Posted by: sunnyharvy | April 17, 2014

Canyon de Chelly South Rim

On our way to the astounding Canyon de Chelly (pronounced d’shay) in the northeastern corner of Arizona, we stopped in at the Hubbell Trading Post. The squeaky wooden floor greets your entry into the oldest operating trading post on the Navajo Nation. When your eyes adjust to the dim light in the “bullpen” you find you’ve just entered a mercantile. Hubbell’s has been selling groceries, grain, hardware, horse tack, coffee, and native american art since 1878. We perused the beautiful jewelry and rugs fashioned by locals and took a self-guided tour of the grounds and buildings, which are now part of the National Park System.

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Later that afternoon we got settled in to our Cottonwood Campground site just outside of the entrance to Canyon de Chelly National Park. At 5 pm we set out on the scenic south rim drive, which provided tremendous panoramic views of the canyon and ancient ruins within.

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Can you see the ancient dwelling at the base of the canyon wall?

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Here’s a closer look of those dwellings built by Puebloan people 1,000 years ago.

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If these walls could talk, they would tell you that for nearly 5,000 years, people have lived in these canyons – longer than anyone has lived uninterrupted anywhere on the Colorado Plateau. Today, Navajo families make their homes, raise livestock, and farm the lands. The Navajo Nation and the National Park Service work together to manage the park resources.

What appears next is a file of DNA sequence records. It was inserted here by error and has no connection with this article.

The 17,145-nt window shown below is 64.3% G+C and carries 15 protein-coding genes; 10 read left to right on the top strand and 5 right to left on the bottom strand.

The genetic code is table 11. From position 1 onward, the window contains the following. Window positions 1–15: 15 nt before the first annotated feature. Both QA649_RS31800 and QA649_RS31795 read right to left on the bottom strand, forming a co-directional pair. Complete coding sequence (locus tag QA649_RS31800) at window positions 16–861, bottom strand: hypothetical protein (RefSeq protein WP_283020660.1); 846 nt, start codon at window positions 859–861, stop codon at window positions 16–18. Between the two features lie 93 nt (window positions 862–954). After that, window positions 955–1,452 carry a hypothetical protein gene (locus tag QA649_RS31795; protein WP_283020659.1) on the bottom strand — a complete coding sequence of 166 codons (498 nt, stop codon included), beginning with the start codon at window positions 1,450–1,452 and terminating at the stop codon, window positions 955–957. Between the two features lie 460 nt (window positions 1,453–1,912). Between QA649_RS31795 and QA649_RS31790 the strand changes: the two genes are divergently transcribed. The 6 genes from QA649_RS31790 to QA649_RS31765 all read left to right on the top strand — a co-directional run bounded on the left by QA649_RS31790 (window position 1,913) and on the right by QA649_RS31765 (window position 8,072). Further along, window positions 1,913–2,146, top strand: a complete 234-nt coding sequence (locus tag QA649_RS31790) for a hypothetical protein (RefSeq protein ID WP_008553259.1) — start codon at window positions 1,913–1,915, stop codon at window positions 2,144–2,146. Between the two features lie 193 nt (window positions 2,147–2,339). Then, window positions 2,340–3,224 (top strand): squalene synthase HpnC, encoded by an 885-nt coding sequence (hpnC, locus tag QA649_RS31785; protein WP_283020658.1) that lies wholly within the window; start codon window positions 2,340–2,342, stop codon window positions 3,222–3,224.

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These folks apparently preferred living higher up…can you imagine? I can’t!

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Acrophobia…what acrophobia…? He’s not as close to that edge at it appears.

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Spider Rock, an 800-foot sandstone spire, the last stop on south rim tour.

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On the way back, we saw these wild horses and many more.

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As the sun set, the full moon rose over the canyon. My photo doesn’t do it justice, but I had to include it anyway. That evening we watched the full lunar eclipse through haRVy’s skylight from our bed pillows.

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Responses

  1. Love your blog with all it’s fantastic photos and information. I think I’ll have to share the link with my parents, perhaps even Mike’s, they’ll be in awe not having traveled that much themselves. Lucky you seeing the eclipse. Mike woke all the kids up to see it but it was hiding behind the clouds here 😦 Do you feel like a modern day nomad traveling and seeing all those amazing places but in the comfort of haRVy. Thanks for sharing your adventure & amazement.


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